- Angora goat losses Ignorance or Innocence
|Last update: September 2, 2011 09:38:23 AM|
Angora Goat Losses - Ignorance or Innocence
EM van Tonder
THERE are good reasons to believe that Angora goat losses sharply increased over the past few years, and that losses on account of abortion, stillbirths and early neonatal deaths have gained prominence. The possibility must be conceded to that this increase in losses might be of an apparent nature. Due to the surging prices of mohair and breeding stock, losses were reported or became known which otherwise would not have been the case. If, however, the other side of the situation is considered, and the nature and extent of the disease problems and accompanying deaths reported and investigated or came to attention in other ways, is closely studied, it can be concluded that direct and indirect losses in Angora goats did indeed claim a higher toll.
Although the Angora industry, on account of favourable prospects, has in the past already tended to extend beyond the borders of the natural habitat of the goat, this, during the past few years, attained unpredicted proportions. This extraordinary horizontal extension mainly resulted in three complicating aspects, namely:
- Changed nutritional conditions
- Changed climatic conditions.
- Inadequate management and facilities
In all, it amounts to the fact that in these new areas, there was no real understanding for specific singular aspects attached to Angora goat farming and the vulnerability of the goat in certain respects. Proper and timely nutritional adjustments and provision of sheltering were therefore neglected, particularly during certain critical periods, which inevitably resulted in losses. The same applies to other management aspects such as disease prevention, which generally were inadequate or erroneously applied.
Problems mainly associated with these practices were adaptation problems, temporary energy deficiency as a result of dietary changes, stray kids, acidosis, internal parasites, mainly coccidiosis and gastro-intestinal infections such as colibacillosis. Intensification inevitably requires more frequent handling. During kidding, this causes problems through enstrangement of mother and kid and interference with the formation of a firm mother-kid bond shortly after birth. Inadequate knowledge and precautionary measures.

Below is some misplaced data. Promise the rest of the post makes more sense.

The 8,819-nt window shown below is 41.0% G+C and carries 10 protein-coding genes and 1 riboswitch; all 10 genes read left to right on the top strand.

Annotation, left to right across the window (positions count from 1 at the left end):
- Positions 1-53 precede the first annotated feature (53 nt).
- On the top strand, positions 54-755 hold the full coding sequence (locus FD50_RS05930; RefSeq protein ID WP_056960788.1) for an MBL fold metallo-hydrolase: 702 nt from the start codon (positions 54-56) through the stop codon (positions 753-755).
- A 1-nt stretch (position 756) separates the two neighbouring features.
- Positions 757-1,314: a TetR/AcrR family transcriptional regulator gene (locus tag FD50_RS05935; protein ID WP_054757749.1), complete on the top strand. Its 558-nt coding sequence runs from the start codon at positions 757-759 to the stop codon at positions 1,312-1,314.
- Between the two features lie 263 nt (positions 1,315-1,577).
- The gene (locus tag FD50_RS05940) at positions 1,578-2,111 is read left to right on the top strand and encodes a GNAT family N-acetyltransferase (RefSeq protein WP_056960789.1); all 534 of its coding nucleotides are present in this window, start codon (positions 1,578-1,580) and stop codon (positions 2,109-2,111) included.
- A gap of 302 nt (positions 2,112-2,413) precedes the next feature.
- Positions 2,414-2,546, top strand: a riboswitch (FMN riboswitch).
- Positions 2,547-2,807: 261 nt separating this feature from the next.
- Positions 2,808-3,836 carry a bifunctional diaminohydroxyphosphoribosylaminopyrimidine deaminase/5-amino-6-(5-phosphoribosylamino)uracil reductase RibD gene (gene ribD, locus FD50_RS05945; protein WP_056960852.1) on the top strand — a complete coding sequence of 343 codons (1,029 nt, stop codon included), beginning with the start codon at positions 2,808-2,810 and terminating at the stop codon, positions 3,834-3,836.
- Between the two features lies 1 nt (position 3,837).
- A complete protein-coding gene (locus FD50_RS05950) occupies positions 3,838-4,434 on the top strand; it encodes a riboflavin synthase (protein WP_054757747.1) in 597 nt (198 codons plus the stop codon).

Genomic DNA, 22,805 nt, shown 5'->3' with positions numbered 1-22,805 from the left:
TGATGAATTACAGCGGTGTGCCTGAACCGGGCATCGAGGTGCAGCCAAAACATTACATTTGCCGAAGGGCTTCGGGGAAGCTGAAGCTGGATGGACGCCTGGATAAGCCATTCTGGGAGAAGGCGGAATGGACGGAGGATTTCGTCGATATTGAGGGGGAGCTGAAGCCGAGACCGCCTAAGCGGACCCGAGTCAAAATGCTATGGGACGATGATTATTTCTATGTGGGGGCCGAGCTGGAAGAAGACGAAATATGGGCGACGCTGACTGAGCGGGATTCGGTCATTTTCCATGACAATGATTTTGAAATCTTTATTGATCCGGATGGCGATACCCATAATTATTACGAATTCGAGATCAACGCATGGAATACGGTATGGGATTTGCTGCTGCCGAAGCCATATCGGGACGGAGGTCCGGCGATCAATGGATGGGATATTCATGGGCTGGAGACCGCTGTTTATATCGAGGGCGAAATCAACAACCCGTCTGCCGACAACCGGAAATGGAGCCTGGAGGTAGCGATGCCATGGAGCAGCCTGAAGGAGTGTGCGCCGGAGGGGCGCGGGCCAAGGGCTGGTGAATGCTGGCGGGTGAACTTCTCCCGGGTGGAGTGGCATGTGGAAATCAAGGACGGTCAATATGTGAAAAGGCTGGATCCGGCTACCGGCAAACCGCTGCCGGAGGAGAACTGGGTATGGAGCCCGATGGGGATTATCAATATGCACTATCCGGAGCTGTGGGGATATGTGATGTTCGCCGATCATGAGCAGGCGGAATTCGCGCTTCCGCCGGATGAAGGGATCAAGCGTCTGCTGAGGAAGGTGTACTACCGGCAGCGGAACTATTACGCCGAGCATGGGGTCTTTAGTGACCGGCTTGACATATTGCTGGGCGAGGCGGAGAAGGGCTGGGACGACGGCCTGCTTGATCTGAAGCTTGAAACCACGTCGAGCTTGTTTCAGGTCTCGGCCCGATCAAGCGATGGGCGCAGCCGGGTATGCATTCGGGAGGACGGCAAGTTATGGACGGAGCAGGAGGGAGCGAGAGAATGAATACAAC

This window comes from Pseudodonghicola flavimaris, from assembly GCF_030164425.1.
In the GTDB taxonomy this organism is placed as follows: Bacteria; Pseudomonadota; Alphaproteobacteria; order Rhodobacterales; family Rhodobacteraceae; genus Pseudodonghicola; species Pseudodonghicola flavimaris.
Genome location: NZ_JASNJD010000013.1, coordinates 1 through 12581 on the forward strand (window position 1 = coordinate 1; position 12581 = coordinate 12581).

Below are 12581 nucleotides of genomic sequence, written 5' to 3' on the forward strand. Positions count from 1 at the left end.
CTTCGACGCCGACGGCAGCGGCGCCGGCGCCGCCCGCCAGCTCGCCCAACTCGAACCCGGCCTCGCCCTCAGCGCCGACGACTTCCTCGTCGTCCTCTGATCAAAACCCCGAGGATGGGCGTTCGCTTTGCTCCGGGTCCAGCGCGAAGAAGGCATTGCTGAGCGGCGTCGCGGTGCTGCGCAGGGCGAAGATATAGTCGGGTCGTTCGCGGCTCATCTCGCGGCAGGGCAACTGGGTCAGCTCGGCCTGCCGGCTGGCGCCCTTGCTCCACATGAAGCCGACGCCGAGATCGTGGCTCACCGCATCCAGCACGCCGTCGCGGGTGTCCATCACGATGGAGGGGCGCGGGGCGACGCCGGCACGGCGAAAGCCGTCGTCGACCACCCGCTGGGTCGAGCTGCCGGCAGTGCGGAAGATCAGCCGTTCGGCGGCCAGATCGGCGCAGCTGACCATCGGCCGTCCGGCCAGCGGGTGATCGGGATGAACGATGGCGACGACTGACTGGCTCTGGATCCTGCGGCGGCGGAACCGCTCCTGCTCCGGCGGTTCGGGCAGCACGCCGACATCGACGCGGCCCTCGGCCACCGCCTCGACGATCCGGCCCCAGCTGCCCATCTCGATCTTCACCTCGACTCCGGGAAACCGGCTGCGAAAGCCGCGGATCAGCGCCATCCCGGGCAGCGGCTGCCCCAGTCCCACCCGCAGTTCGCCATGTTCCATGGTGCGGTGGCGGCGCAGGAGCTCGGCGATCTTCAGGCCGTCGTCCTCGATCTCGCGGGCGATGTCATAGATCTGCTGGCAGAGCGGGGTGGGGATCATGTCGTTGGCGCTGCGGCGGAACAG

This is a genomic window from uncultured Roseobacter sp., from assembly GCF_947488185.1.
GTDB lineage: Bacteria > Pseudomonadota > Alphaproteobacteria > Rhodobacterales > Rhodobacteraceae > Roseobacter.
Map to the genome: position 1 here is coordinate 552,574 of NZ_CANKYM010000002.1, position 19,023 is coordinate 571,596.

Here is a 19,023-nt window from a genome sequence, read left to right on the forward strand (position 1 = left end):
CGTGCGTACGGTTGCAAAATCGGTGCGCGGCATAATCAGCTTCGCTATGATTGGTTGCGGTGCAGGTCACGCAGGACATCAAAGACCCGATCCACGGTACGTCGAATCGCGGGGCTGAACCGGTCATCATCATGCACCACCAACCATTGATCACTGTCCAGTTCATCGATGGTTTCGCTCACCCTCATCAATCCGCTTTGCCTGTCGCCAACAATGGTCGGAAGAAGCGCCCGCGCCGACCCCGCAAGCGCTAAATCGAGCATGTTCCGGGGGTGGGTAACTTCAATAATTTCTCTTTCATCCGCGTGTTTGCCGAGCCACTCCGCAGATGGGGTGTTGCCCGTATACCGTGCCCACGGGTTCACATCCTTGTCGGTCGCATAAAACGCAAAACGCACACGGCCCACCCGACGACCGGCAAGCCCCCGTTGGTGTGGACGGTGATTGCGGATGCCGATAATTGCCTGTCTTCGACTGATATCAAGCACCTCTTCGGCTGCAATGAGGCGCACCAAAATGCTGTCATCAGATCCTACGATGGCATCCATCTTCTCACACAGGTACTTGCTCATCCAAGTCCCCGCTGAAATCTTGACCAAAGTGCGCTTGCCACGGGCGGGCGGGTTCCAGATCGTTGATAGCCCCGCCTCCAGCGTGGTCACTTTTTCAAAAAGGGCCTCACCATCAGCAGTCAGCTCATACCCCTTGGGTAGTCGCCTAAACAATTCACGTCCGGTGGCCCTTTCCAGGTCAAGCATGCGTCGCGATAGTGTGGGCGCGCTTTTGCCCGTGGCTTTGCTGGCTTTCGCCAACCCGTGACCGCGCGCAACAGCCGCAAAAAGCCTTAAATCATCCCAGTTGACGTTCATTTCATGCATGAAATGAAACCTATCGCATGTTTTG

This situation was not only applicable to newcomers to the trade, but also too many established goat farmers who embarked on the terrain of intensification. Aspects, which were mainly, involved included nutrition, climatic conditions and sheltering.
Nutritional disturbances, either directly caused or brought about by climatic conditions or intensification, constituted the most common cause of Angora goat losses. With regard to the nutritional aspect of Angora goat farming, various contributing factors are concerned:
* Metabolic sensitivity
On account of its genetic background the Angora goat has an extremely sensitive metabolic balance, particularly in respect of its energy metabolism. The slightest nutritional disturbance culminates in a sudden drop in the blood sugar levels, which then manifests in a variety of disease conditions.
* Varying nutritional requirements
The nutritional requirement of the ewe is largely dependent upon its physiological phase. Due to the fact that the pregnant animal is entirely responsible for the nutrition of the unborn kid, her requirements increase considerably. It has been established that a pregnant animal carrying a single foetus, during the final month of pregnancy, requires approximately twice the amount of energy needed for normal maintenance.